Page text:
At this point you can dip the pretzels into a baking pan of melted butter or you can brush melted butter onto the pretzels.
If you want to add a cinnamon-sugar coating on top of the butter, mix a half of a cup of sugar in a baking pan with a couple tablespoons of cinnamon. Then just dip the pretzels into the mixture.
Tip: Pretzels will get stale within a day. Be sure to eat them right out of the oven. Also, I found that the thinner pretzels tasted the best as they had a really nice crispiness on the outside while still being soft inside.
Pretzel Toppings:Other possible pretzel toppings include: parmesan cheese, garlic seasoning, caramel with almonds, cinnamon-sugar with cream cheese icing, sesame seeds, poppy seeds, or bacon pieces.
Pretzel Dips:Some dips that you could make that would go well with the pretzel: mustard, honey mustard, marinara sauce, nacho cheese, cheddar cheese, cream cheese, icing.
Please do leave a comment and let us know how your pretzels turned out and if you have any suggestions for improvement of this recipe.
History of Pretzels / Pretzel FactsPretzels are said to have originated from Italian monks around 610 A.D. The monks would form their scraps of dough into the shape of children's arms crossed in prayer over their chests (the twist) centered between three rings representing the holy trinity. When the children learned their bible versus or prayers they were given these pretzels as a "pretiola", which in latin means "little reward". The pretzels worked so well as a delicious reward that even adults loved them. The adults called them brachiola or "little arms". Soon they were being made in other parts of Europe, particularly Germany, where the pretzel shape came to represent good luck and good fortune. This is also where lye was first used when a baker accidently dropped pretzels in a lye cleaning solution and baked them anyway. To the bakers astonishment, the lye gave the pretzels a great color, texture, and flavor.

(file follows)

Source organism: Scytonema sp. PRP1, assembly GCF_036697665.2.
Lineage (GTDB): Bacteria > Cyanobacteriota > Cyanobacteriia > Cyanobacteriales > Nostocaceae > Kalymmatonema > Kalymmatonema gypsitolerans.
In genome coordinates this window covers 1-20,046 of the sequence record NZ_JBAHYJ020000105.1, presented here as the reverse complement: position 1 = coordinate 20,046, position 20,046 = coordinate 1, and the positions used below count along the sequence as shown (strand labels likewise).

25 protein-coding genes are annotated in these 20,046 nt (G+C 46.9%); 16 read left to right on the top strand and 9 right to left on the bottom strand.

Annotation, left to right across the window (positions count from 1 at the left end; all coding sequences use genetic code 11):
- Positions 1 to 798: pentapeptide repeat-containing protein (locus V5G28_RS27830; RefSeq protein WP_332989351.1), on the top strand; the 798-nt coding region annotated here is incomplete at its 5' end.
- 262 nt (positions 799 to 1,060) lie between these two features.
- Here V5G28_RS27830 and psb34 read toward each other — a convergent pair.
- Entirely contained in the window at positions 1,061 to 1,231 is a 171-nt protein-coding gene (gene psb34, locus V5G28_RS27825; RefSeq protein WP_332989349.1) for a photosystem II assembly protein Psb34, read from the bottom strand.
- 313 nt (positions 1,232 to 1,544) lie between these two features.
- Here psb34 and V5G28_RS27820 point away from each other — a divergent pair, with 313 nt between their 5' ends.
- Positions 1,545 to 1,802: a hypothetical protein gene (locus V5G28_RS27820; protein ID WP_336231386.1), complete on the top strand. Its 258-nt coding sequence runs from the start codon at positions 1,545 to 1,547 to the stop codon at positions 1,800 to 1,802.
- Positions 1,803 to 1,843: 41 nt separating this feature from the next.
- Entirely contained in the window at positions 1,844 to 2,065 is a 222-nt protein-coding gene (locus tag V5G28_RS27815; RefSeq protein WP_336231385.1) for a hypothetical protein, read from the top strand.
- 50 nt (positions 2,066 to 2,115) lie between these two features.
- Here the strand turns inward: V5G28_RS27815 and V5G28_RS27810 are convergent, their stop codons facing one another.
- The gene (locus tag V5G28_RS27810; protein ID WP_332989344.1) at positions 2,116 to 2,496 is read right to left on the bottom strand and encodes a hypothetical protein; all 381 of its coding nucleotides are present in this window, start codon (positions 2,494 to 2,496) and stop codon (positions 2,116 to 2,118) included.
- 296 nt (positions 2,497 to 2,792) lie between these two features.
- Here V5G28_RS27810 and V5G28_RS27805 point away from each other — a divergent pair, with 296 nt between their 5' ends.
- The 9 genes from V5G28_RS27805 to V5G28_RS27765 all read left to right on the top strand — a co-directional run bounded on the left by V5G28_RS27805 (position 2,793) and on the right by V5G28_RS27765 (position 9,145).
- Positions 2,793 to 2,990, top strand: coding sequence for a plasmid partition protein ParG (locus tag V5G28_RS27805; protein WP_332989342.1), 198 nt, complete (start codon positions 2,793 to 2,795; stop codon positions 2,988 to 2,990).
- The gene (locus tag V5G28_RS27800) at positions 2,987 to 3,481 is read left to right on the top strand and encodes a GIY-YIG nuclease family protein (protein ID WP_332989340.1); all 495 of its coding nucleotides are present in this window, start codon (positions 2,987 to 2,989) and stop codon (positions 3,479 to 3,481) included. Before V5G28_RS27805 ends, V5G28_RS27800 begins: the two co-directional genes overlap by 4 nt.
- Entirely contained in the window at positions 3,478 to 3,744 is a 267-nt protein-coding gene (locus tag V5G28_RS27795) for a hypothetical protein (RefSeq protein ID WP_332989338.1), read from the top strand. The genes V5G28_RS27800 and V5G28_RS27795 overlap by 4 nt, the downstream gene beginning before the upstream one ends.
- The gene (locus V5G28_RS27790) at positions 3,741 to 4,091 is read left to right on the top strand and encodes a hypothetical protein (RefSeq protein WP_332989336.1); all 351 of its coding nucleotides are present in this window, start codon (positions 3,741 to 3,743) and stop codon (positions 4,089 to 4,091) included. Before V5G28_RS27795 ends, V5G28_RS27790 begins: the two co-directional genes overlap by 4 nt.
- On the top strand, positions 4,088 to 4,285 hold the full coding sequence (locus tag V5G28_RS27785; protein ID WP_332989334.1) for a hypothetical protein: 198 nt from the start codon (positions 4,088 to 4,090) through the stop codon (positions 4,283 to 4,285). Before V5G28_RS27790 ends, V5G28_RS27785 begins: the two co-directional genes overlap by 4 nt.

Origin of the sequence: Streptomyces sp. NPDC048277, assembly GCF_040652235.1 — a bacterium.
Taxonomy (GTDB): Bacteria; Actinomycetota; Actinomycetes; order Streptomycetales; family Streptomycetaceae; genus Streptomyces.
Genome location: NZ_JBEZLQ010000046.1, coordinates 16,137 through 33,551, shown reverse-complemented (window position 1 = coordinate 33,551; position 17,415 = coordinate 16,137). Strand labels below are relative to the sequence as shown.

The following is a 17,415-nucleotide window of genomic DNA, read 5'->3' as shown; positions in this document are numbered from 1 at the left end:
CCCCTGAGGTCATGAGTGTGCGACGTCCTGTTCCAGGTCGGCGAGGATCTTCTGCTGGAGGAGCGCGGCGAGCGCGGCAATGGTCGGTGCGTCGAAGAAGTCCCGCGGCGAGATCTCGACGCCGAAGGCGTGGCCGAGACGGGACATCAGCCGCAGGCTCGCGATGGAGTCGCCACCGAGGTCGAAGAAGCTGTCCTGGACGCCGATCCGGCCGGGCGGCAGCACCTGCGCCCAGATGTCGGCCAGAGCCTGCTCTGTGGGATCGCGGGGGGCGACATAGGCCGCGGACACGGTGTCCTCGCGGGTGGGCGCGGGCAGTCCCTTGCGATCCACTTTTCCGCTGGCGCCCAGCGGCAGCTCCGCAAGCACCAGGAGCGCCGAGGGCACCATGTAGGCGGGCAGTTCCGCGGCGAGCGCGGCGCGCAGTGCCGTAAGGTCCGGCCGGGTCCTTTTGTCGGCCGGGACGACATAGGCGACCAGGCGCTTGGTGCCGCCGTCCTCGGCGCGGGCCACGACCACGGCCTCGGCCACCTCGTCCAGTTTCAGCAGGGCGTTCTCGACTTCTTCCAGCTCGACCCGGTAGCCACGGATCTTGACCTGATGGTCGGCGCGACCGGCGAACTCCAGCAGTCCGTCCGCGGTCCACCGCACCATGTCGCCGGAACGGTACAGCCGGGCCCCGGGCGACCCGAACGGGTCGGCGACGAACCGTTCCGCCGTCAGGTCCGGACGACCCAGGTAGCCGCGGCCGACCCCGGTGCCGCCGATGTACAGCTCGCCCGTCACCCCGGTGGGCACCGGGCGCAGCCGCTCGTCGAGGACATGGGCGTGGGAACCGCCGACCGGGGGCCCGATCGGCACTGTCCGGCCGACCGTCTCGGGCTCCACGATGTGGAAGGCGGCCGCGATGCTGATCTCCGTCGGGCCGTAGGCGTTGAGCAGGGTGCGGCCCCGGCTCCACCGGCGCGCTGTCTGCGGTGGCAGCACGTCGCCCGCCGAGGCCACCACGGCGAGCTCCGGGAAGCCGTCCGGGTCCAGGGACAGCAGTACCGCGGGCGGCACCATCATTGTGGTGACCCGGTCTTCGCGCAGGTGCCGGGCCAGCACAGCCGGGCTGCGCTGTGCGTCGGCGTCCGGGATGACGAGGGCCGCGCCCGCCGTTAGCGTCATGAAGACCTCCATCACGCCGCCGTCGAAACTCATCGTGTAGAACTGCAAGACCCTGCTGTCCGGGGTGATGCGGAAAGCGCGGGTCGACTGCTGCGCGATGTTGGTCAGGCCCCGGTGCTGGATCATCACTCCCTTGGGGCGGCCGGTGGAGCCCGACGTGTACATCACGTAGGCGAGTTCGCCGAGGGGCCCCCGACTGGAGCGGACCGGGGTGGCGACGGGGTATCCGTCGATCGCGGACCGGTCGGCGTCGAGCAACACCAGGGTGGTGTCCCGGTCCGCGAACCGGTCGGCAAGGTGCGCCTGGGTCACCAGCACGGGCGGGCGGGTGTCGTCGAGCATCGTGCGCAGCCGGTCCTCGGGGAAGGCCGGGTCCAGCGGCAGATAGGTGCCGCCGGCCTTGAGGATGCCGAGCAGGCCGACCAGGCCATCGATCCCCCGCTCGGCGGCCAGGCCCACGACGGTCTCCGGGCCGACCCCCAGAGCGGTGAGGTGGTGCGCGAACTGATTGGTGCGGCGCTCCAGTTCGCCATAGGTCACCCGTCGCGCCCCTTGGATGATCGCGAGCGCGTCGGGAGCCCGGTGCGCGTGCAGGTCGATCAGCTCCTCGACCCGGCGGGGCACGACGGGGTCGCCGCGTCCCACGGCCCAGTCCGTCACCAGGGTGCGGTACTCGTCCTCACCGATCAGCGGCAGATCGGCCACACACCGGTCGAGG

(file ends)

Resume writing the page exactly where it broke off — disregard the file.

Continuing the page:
It has become a tradition for a pretzel to be hung around a child's neck by a string during New Years celebrations in Germany. Some Austrians even top their Christmas tree with a pretzel!
The Danish call their salty pretzels saltkringler, with Kringle being the name for the pretzel shape. An actual Kringle is a sweet pastry in the shape of pretzel. While the word "kringle" may make you think of Kris Kringle, the Santa Claus character in the movie Miracle on 34th Street, it had nothing to do with the sweet pastry.
The first commercial pretzel bakery in the United States was started by Julius Sturgis in Lititz, Pennsylvania, in 1861. The legend is that Julius was approached by a homeless man looking for work in his bakery. Although there were no jobs available, Julius provided the man with a free dinner. As a thank you, the homeless man gave him a pretzel recipe. After testing the recipe, it became so popular that Julius converted his bakery to only make pretzels. The Julius Sturgis Pretzel Bakery is still in business today at the same location.